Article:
At a screening of “In Praise of Love” (“Eloge De L’Amor”), in a theater only sparsely filled in the first place, many members of the crowd made their way to the exits long before the end-credits even started rolling. Considering the reasonable 97 minute running time, these viewers can probably be divided into two groups: they were either fans of Jean-Luc Godard’s revolutionary directing of the ’50s-’60s and deeply disappointed with his attempted comeback, or had no idea what they were getting themselves into in the first place. Subscribing to the former perspective, I regretfully admit that the now 71-year-old director, who was once a pivotal figure of the French New Wave, should have retired his old fashions of filmmaking when the influential cinematic movement went out of style.

Desperately sifting through the multi-layered tangle of fractured events, undeveloped philosophies and embittered critiques allows only a thin plot line to be extracted. “In Praise of Love” is basically divided into two parts. The first is considered a study of the four moments of love: the meeting, physical passion, the separation and reconciliation. These moments are explored as a young filmmaker tries to develop a movie using three couples, a young, adult and an old. There are also intermittent scenes of him searching for an old love interest. The second part considers an old married couple from the French Resistance of World War II, selling their own story, and therefore memory, for entertainment purposes. Moreover, these bits of plot development only serve to convey Godard’s scattered ideas about love and memory, and poke jabs at America and Hollywood filmmaking. The film is strikingly non-narrative.

As far as the actors go, they function only as pawns to move about Godard’s abstractions. It is nearly impossible to identify with any one of the many characters, as they are practically indistinguishable from each other, due to their discontinuous snippets of screen time and the lack of sufficient lighting. One of the longest scenes of the film consists of one static shot from behind two characters engaged in a lengthy dialogue. This technique was experimentally interesting as Godard used it in his ’60s masterpieces, yet the attention span of the general contemporary audience is not conducive to staring at the back of actors’ heads.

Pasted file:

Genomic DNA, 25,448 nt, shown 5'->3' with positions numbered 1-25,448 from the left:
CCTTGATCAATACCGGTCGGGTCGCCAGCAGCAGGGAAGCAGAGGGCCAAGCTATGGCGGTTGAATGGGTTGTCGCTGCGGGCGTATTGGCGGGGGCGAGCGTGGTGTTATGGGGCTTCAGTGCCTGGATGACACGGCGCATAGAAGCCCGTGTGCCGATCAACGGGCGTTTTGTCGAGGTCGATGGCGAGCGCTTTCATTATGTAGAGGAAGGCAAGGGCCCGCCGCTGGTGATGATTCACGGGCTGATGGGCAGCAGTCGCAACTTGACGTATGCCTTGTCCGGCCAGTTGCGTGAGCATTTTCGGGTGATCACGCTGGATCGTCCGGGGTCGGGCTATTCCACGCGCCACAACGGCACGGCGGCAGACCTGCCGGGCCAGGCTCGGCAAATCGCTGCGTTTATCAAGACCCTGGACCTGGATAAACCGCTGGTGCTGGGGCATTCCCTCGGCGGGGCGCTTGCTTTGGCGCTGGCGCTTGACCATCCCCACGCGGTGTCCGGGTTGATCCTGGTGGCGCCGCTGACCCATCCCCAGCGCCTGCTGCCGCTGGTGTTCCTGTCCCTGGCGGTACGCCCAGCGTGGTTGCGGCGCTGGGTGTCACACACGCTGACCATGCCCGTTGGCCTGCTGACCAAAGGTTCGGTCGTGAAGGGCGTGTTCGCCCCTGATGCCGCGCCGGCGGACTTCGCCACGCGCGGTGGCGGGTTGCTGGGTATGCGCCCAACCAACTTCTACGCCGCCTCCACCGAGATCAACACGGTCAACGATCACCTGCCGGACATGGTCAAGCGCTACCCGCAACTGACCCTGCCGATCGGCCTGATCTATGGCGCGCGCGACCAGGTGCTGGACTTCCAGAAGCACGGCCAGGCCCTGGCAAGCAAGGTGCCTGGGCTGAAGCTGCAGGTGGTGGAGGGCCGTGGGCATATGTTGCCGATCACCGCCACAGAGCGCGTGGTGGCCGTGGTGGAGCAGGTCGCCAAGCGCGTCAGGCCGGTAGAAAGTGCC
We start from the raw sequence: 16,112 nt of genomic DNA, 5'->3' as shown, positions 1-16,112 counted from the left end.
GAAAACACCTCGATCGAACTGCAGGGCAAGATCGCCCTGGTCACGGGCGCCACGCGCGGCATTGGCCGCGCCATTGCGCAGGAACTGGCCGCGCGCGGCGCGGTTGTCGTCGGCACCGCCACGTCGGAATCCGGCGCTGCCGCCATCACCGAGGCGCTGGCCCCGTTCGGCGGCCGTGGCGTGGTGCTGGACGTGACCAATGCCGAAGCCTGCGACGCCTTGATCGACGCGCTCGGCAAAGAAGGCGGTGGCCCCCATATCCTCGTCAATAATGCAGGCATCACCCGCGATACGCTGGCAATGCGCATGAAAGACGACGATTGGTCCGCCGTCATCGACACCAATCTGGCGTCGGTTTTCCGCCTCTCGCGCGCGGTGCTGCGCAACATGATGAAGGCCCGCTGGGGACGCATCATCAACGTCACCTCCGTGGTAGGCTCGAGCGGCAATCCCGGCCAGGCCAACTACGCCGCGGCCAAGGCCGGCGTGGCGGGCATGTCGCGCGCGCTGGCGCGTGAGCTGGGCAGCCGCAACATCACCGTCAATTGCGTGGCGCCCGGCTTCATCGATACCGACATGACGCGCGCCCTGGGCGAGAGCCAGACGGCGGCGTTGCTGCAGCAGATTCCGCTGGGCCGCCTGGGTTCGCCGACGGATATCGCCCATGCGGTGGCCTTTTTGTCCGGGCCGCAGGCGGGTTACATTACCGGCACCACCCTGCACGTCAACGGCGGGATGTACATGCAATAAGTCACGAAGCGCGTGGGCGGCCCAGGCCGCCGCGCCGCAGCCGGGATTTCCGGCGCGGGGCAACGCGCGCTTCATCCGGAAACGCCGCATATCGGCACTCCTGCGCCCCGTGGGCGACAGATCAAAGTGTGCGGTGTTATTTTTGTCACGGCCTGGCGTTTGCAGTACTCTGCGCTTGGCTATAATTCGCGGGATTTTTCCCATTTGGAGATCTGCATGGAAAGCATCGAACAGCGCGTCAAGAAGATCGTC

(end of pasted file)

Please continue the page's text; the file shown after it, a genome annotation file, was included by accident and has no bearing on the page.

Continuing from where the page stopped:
However, Godard must be well praised for much of his exquisite cinematography. Despite his lack of camera movement, Godard’s visuals are edited to create their own lyrical rhythm. Visually, the film has two distinct styles. The first two-thirds are shot in black and white. With this, he captures the fine detail of Paris cityscapes in an elegant photographic style. Temporally, the last part of the film exists two years earlier than the first, yet is ironically contrasted by its highly saturated, digitized images. Furthermore, these colorful visions are often superimposed over each other, and designed to resemble a painting materializing into motion before our eyes.

Besides the digital addition, “In Praise of Love” seems to fit quite nicely into Godard’s collection. Supporting the French auteurist theories of filmmaking, he is certainly the director and essential voice behind the film. Quite self-reflexively, the filmmaker within “In Praise of Love” refers to his “project.” Likewise, Godard’s filmmaking is almost more like a project than a film. He uses many of his old characteristic techniques such as bold statements regarding political themes, inter-titles reminiscent of the silent film era, alienating camera work and long takes that linger on cameos to allow a thorough examination from the spectator. To watch it is almost like taking a journey through Godard’s stream of consciousness. It is as intellectual and as full of commentary as his older works, and no less confusing or frustrating.

Unfortunately, the world has evolved all around Godard, who refuses to evolve his methods of filmmaking along with it. “In Praise of Love” mourns a loss of the old ways, and it doesn’t fare well in this era. Especially, the anti-American ideology couldn’t come in a worse context. Though his film is layered with provocative nuances, comprehension is reliant upon multiple viewings. It is unreasonable for Godard to demand this from an audience which can’t sit through it even once.

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